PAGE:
there cannot, for a long time to come, be any other than a military Mrs. Inchbald continued her life of honourable seclusion and government : every state pretends to regulate itself by a moral virtuous self.denial till the year 1821, when she died at her resi. dence, Kensington, in her sixty-ninth year.
* Peru as it is; by Archibald Smith, M.D. Two vols, 12mo.–Bentley. London, 1839
“ In short," says Dr.
government, but, as we have little or no morality in our land, the or pregonero would instantly give the alarm, which was conbayonet must inevitably direct us. Here we have no industry, - veyed by the vocal brotherhood with the rapidity of lightningthere is not more than one man in ten that labours for his bread; and “Hay viene el negro Escobar y los ladrones i' (Here comes and putting out of the question the “empleados,” or those who the negro Escobar and the robbers!) was soon ringing through all fill public stations under government, and who are supported at parts of the city-whereupon in every direction would follow the the cost of the state, there is not one in thirty of those madnikins running tumult of. Cierra puertas !'--Shut doors !—and then the who are daily seen loitering about the streets that live by their own creaking and heavy clash of massy doors, and the jarring of chains proper industry. Give to the Indian, in whose arm rests our and bolts, as every street and area entrance were closed and barriphysical strength, an idea of his wants, let him know the conve- caded. During these moments of self-imprisonment, suspense, niences of civilised life-in short, enlighten the mass of our people and anxiety, the streets were entirely abandoned by the unarmed so as to let them understand something at least of the nature and populace ; and the noise from the pavement, caused by the gently end of government, and then we shall not have daily revolutions. progressive motion of an ambling hack, was exaggerated in fancy, But, situated as we are at present, we have neither capital, indus- 60 as to imitate the clang and tread of a hundred horses. It protry, nor private security. All is insecure,-all is loose and duced the same startling effect in the over-excited imagination of common, unbinged, unprotected, and without order. Good men those within (who, to see what passed without, hardly ventured have nothing to hope for : the few individuals who have access to to peep through a key-hole, or from the corner of a latticed bal. our rulers are guided by none but the most sordid motives. It is cony), as the unwelcome rattling of a wheeled carriage or the dull the ruin of my lacerated country that no man looks beyond his Pantheon car, on the morning succeeding a desolating earthquake, personal interest, -that no one attaches himself to the government never fails to produce on sensitive frames while under the stili with sound intentions, or with any view except that of plunder.'” abiding influence of recent alarm. Under such circumstances of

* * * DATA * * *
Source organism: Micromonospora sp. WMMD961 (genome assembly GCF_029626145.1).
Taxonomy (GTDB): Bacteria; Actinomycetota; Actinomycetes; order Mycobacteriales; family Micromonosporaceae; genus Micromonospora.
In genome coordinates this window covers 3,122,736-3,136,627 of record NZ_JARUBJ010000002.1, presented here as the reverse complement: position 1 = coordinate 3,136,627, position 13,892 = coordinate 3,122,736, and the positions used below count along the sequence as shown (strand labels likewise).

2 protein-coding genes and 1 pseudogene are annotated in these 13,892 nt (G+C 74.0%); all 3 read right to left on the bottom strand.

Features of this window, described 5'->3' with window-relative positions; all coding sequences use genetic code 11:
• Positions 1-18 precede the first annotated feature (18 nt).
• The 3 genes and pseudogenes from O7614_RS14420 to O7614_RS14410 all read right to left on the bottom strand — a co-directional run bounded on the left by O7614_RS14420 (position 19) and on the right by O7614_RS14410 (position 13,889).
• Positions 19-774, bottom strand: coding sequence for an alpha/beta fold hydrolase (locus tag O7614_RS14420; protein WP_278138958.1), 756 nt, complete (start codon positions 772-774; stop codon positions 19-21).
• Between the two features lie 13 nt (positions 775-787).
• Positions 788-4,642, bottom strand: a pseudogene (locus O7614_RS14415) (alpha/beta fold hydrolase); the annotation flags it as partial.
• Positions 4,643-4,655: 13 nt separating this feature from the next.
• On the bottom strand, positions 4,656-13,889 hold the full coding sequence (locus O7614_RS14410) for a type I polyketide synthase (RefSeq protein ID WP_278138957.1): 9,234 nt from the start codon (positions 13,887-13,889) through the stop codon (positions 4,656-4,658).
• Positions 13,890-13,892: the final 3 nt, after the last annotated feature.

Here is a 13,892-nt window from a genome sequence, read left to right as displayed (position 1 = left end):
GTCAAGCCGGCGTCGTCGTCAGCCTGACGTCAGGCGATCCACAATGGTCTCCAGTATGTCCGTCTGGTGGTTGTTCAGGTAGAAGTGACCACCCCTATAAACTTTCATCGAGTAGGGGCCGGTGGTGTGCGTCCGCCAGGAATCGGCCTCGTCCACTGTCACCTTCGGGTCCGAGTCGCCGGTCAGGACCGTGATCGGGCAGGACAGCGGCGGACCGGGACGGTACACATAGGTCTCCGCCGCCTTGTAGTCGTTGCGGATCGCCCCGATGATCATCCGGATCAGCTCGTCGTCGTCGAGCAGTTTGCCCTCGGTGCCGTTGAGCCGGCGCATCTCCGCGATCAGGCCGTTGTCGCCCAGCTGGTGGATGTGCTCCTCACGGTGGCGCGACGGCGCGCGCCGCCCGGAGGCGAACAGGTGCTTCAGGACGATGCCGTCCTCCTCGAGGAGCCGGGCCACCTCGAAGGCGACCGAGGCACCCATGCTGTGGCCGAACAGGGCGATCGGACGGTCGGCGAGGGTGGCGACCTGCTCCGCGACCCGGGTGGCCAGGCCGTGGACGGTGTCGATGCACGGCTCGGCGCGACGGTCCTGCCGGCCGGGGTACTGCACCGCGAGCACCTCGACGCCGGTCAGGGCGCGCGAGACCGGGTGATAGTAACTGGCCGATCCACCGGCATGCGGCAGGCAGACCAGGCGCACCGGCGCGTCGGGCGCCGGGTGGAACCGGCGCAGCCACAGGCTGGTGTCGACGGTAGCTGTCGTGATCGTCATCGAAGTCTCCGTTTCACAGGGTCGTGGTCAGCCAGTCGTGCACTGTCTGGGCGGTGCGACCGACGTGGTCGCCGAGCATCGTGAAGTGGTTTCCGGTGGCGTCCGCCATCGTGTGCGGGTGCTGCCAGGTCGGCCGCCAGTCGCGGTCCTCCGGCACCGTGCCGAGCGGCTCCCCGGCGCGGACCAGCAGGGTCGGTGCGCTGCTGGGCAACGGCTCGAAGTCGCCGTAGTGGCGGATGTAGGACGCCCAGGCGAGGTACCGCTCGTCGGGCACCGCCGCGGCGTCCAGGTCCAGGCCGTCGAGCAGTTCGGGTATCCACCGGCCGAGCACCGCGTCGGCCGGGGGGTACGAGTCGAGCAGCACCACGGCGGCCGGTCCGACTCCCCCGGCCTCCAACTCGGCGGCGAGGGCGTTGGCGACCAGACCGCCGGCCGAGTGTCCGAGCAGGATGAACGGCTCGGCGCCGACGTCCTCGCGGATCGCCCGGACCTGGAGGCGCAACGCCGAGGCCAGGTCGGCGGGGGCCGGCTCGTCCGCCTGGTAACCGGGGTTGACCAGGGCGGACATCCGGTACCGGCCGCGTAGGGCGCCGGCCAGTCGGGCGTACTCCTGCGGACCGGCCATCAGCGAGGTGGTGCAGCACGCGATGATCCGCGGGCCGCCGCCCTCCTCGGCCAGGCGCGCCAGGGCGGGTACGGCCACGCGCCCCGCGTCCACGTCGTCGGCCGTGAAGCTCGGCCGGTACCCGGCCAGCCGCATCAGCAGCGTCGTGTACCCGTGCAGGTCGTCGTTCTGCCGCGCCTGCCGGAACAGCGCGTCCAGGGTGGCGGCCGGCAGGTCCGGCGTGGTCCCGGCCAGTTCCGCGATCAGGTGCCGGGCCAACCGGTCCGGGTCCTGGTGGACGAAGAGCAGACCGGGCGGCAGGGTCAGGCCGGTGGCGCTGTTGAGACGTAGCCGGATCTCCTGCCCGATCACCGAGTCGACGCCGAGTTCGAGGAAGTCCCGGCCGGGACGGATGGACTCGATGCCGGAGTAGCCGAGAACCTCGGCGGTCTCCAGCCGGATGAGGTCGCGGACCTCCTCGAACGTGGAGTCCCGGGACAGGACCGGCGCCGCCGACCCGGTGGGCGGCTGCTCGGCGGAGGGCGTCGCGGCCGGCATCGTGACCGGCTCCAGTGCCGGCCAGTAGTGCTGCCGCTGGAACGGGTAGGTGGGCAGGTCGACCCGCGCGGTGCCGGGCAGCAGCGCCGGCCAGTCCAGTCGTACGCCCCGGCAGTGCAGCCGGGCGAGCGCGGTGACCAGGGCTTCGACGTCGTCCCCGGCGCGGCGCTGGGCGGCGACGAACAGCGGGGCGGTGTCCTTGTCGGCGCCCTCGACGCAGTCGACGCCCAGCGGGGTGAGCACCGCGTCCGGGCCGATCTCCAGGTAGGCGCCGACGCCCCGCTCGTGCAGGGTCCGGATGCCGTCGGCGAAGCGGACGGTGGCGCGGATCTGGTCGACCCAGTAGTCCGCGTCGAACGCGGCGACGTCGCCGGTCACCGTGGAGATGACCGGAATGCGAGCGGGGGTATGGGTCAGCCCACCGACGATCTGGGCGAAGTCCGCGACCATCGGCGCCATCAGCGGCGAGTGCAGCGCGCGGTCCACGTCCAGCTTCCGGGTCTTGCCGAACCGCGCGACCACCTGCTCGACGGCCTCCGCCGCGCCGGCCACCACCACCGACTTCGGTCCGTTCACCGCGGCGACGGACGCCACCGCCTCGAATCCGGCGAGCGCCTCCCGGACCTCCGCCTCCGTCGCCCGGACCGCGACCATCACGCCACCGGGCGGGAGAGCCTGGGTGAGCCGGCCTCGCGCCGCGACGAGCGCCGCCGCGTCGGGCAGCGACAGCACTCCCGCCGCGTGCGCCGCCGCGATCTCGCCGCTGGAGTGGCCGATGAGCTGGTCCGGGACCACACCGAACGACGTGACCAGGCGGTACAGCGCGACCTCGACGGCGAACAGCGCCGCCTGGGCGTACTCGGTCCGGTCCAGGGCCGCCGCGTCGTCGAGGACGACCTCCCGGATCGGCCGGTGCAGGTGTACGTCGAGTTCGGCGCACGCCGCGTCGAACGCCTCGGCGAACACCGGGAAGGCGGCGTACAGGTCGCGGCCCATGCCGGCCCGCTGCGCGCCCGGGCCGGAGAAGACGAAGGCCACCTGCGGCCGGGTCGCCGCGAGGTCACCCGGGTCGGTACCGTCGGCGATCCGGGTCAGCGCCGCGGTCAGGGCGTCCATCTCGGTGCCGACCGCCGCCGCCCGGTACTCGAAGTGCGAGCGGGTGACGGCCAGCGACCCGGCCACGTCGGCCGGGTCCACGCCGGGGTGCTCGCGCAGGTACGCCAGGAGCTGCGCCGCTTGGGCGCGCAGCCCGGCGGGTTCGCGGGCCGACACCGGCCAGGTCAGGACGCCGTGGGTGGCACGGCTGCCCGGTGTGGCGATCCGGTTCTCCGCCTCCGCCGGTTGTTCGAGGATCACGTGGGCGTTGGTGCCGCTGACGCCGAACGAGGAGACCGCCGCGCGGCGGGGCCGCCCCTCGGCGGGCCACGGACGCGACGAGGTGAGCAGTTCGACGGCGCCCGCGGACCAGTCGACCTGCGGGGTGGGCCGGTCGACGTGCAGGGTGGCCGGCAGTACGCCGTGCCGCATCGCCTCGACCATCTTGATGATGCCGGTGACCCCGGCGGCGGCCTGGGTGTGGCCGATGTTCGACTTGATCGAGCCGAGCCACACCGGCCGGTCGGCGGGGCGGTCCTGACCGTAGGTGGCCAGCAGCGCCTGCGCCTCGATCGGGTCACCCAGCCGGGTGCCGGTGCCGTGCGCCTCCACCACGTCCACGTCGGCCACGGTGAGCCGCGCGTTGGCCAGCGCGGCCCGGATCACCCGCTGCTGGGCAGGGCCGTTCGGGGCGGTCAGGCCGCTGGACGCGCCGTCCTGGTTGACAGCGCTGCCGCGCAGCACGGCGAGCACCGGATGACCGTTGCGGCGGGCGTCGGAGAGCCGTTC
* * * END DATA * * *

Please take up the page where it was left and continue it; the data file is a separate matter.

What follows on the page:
In the latter end of 1835, Lima itself became the seat of war. general consternation it was that the timely arrival of irregular Salaverry, a man of extraordinary energy, and possessing a sur. troops, montonera,' under the command of a patriot general, prising influence over his countrymen, raised the standard of Vidal, delivered Lima out of the hands of a formidable band of revolt. The government was paralysed. “Don Jose Louis freebooters under the celebrated negro Escobar, who had already Orbegoso, in his address to the Peruvians, dated Tarma, January begun the work of depredation, and whose sanguinary disposition, 4th, 1836, and published in the Redactor of Lima on the 9th day if excited by drink or excess, threatened to realise the worst antiof the same month, solemnly affirmed and promulgated that the cipations of the dismayed citizens. In this very condition of very laws, dictated with the pure intention of securing happiness infuriated exultation and inebriety, being in the act of plundering to the commonwealth, had concentrated within themselves the a house in open day, he was surprised, and in less than an hour elements of her destruction. These laws had proved a safeguard afterwards shot in the plaza ; where
, only the day before, he had to the seditious, and had been the bulwarks of rebellion. Through showed off very proudly under the balconies of the archbishop's their operation the executive had been forced to feel the volcano
at palace, mounted on a magnificent black steed, which he had taken its feet, though unable to prevent an eruption. Yes, under the by force from the prelate's own stable. But now in his last mooverseeing eye of the government, the revolutions had been hatched ments his only